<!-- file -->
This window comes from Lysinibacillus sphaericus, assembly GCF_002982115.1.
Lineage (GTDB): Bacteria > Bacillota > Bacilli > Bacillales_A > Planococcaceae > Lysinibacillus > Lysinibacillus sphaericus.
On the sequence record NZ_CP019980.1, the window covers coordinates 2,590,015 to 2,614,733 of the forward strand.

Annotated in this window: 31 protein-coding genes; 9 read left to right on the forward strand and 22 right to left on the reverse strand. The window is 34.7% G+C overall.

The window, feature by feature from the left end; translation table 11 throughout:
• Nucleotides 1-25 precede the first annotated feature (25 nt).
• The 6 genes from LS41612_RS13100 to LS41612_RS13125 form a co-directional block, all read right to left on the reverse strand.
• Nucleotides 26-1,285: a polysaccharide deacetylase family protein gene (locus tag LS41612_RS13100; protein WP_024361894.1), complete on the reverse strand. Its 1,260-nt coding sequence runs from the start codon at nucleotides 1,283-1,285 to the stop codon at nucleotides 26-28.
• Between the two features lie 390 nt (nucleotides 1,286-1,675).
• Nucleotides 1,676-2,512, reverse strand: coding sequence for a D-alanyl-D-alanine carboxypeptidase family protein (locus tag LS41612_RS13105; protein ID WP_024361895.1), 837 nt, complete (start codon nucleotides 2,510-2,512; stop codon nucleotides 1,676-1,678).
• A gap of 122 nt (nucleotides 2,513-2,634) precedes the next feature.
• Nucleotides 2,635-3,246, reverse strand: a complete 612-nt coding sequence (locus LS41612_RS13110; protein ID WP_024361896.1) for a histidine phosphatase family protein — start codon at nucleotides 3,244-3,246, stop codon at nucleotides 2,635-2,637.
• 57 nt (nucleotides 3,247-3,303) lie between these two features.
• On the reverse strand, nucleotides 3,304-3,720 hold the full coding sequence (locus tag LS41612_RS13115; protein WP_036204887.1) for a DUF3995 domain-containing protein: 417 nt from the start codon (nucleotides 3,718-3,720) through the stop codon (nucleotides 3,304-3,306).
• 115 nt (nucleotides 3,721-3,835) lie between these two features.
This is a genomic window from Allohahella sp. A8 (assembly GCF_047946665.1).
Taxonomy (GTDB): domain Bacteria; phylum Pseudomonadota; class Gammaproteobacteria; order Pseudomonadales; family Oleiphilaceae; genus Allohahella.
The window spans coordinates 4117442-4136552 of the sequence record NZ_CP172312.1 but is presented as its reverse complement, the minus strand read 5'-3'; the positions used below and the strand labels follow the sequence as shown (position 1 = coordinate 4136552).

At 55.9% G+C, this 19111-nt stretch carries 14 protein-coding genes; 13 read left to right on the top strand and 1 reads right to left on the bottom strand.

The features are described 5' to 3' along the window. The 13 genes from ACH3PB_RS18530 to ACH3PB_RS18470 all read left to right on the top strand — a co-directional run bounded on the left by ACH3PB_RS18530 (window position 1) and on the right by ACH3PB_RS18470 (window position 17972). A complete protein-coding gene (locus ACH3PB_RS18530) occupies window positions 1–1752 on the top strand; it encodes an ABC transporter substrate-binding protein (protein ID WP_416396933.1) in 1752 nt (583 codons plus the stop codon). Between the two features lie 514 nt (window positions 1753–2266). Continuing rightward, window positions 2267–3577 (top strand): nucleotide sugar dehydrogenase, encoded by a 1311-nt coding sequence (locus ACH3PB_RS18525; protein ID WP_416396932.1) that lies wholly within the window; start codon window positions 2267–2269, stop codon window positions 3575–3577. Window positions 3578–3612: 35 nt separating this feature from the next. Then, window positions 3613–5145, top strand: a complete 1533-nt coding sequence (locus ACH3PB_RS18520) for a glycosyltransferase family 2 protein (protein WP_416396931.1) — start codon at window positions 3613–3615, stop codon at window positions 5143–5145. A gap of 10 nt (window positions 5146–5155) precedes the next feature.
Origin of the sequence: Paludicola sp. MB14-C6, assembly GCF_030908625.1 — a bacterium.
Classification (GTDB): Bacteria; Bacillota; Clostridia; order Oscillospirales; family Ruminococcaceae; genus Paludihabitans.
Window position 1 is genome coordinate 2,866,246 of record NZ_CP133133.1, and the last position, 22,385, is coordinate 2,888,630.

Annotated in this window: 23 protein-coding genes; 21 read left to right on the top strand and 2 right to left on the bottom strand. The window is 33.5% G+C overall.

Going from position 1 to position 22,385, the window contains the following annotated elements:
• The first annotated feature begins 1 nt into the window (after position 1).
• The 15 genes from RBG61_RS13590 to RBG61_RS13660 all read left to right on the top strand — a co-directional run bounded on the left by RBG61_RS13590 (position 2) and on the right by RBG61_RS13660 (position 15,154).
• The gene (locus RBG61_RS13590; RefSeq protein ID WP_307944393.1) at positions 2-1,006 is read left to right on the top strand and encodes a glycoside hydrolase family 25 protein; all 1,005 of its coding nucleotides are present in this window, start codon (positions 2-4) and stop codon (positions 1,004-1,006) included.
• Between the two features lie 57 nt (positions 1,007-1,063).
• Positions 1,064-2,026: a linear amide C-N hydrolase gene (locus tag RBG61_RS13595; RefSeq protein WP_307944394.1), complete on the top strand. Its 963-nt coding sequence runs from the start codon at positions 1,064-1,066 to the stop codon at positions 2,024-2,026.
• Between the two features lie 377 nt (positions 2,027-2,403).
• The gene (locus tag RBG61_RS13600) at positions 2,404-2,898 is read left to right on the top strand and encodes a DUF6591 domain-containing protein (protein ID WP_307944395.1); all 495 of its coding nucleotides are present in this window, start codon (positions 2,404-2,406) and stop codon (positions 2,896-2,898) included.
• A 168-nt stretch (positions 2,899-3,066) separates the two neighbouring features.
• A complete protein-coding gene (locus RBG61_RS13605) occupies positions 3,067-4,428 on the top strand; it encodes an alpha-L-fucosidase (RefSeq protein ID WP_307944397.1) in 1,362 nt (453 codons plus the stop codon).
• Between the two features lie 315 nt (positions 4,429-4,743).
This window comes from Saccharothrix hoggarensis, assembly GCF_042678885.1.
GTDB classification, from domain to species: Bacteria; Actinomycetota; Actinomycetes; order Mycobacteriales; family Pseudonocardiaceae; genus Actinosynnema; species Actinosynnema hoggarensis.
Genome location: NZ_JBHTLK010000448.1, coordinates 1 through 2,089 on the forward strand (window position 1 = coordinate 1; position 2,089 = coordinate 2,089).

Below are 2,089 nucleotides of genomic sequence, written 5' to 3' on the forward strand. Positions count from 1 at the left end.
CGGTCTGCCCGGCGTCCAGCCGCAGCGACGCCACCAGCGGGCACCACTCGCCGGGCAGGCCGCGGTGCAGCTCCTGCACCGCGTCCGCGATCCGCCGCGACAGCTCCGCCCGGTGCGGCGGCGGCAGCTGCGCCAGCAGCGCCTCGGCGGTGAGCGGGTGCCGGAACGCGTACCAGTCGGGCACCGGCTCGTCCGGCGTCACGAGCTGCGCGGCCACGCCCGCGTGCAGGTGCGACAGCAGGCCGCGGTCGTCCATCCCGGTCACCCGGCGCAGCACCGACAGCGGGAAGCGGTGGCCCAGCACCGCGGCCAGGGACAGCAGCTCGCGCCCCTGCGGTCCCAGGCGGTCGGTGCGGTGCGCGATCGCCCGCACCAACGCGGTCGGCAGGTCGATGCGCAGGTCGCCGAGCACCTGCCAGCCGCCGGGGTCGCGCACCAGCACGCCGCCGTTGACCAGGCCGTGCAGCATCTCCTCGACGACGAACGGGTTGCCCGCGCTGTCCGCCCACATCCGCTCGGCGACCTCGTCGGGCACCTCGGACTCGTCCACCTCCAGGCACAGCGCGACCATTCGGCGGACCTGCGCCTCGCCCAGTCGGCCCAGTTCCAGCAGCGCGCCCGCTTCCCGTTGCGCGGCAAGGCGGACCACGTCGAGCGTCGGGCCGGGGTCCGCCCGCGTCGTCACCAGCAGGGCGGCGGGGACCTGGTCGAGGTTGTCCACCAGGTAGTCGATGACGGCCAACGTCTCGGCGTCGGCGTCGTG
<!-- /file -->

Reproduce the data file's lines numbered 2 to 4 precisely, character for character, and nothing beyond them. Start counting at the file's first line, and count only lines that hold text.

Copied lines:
Lineage (GTDB): Bacteria > Bacillota > Bacilli > Bacillales_A > Planococcaceae > Lysinibacillus > Lysinibacillus sphaericus.
On the sequence record NZ_CP019980.1, the window covers coordinates 2,590,015 to 2,614,733 of the forward strand.

Annotated in this window: 31 protein-coding genes; 9 read left to right on the forward strand and 22 right to left on the reverse strand. The window is 34.7% G+C overall.